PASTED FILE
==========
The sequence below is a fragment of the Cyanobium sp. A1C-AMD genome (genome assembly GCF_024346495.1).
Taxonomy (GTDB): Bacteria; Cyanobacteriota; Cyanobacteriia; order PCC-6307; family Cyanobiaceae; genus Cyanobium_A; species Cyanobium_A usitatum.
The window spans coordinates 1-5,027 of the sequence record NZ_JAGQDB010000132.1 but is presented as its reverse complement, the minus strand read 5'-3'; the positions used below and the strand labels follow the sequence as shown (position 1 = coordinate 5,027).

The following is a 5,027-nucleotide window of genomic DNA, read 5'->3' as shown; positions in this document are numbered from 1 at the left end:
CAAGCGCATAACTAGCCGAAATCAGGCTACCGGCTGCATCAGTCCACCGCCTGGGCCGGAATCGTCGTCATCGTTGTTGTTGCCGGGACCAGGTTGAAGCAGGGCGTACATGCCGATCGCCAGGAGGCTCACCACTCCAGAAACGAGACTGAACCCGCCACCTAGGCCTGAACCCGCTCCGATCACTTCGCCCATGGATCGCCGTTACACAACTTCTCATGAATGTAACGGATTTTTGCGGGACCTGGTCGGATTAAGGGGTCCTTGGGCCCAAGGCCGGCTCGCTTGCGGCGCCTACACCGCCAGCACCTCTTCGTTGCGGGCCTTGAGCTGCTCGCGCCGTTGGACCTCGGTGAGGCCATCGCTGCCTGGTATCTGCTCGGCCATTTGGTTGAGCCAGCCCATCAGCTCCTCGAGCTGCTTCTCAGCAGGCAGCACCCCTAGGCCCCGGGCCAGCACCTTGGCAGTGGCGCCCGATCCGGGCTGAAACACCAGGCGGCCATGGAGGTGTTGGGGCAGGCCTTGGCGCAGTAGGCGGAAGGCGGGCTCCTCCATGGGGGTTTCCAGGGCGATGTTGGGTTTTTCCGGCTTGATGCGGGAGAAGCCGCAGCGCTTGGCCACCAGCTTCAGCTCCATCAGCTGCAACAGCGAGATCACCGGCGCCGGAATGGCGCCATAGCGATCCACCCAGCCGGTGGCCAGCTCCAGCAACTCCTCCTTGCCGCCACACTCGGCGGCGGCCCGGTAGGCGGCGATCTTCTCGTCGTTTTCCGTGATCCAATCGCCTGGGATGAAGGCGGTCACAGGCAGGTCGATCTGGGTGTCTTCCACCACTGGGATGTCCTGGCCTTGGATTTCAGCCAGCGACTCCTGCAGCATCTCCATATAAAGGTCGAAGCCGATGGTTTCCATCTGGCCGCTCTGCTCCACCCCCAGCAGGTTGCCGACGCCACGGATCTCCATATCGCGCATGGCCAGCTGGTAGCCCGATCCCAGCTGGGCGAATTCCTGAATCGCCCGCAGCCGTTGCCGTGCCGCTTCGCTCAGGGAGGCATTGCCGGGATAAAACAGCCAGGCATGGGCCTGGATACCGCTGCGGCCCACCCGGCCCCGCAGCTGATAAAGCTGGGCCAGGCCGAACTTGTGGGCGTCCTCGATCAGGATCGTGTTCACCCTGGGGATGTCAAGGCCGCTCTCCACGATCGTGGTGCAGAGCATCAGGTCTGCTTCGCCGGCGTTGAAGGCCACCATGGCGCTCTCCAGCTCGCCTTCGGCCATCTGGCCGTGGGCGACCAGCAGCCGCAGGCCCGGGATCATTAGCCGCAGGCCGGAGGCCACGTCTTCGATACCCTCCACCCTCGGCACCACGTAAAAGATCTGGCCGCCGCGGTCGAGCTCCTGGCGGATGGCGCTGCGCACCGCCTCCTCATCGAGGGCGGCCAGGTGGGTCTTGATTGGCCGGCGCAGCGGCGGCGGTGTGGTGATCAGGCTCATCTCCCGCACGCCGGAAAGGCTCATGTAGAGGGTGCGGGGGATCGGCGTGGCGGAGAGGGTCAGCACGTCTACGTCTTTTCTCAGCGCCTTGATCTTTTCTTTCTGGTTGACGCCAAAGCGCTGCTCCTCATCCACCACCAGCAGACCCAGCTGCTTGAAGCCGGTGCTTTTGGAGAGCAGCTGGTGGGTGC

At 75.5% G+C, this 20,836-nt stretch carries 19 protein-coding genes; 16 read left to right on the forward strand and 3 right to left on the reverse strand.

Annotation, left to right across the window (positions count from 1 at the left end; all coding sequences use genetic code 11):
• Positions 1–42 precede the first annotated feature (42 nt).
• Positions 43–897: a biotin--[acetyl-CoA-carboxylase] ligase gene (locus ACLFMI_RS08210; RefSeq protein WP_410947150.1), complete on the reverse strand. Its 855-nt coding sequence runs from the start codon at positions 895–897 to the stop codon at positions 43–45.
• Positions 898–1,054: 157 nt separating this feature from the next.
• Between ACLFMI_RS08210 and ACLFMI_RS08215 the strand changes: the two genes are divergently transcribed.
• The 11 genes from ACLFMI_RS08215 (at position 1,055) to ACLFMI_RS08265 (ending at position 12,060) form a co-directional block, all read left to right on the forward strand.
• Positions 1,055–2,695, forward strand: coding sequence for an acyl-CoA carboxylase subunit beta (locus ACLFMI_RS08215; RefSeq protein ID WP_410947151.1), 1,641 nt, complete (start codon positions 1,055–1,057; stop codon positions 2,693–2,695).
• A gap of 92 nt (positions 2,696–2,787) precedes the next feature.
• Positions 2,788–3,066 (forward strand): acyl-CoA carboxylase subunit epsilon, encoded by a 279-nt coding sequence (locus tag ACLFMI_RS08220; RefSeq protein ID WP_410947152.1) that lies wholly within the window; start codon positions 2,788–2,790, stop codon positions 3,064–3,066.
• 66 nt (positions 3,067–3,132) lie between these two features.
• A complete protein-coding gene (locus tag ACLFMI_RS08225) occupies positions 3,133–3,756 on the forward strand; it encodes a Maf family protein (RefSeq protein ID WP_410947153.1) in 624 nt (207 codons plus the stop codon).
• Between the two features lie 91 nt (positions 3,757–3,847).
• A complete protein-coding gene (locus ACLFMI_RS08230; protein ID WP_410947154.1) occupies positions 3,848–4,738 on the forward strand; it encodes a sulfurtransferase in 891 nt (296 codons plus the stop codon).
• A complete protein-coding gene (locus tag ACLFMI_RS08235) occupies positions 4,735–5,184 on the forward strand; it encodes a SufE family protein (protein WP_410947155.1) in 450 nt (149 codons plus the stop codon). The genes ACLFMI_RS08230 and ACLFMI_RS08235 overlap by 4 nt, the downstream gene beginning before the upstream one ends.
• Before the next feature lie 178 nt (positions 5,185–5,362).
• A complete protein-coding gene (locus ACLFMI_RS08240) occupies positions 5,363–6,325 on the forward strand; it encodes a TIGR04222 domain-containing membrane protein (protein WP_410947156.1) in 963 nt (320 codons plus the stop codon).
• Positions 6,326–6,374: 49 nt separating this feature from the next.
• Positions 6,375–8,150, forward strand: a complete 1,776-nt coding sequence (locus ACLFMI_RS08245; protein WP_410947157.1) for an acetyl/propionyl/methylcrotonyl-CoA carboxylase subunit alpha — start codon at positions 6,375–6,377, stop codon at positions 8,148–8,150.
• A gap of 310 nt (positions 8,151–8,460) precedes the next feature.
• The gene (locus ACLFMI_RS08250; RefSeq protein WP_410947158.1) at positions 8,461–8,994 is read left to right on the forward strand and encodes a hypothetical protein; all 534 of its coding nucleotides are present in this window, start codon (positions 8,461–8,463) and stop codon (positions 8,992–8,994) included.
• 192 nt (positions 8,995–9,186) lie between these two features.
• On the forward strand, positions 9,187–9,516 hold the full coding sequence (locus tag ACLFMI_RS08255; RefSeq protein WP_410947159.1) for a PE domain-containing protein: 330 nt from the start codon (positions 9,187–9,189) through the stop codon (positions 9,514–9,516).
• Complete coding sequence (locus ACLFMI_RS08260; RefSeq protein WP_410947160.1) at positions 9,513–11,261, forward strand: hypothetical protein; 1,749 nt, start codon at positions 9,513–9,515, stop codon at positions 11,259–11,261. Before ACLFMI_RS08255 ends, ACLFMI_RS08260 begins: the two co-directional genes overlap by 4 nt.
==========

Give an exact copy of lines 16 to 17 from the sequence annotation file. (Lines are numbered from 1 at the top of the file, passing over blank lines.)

• 66 nt (positions 3,067–3,132) lie between these two features.
• A complete protein-coding gene (locus tag ACLFMI_RS08225) occupies positions 3,133–3,756 on the forward strand; it encodes a Maf family protein (RefSeq protein ID WP_410947153.1) in 624 nt (207 codons plus the stop codon).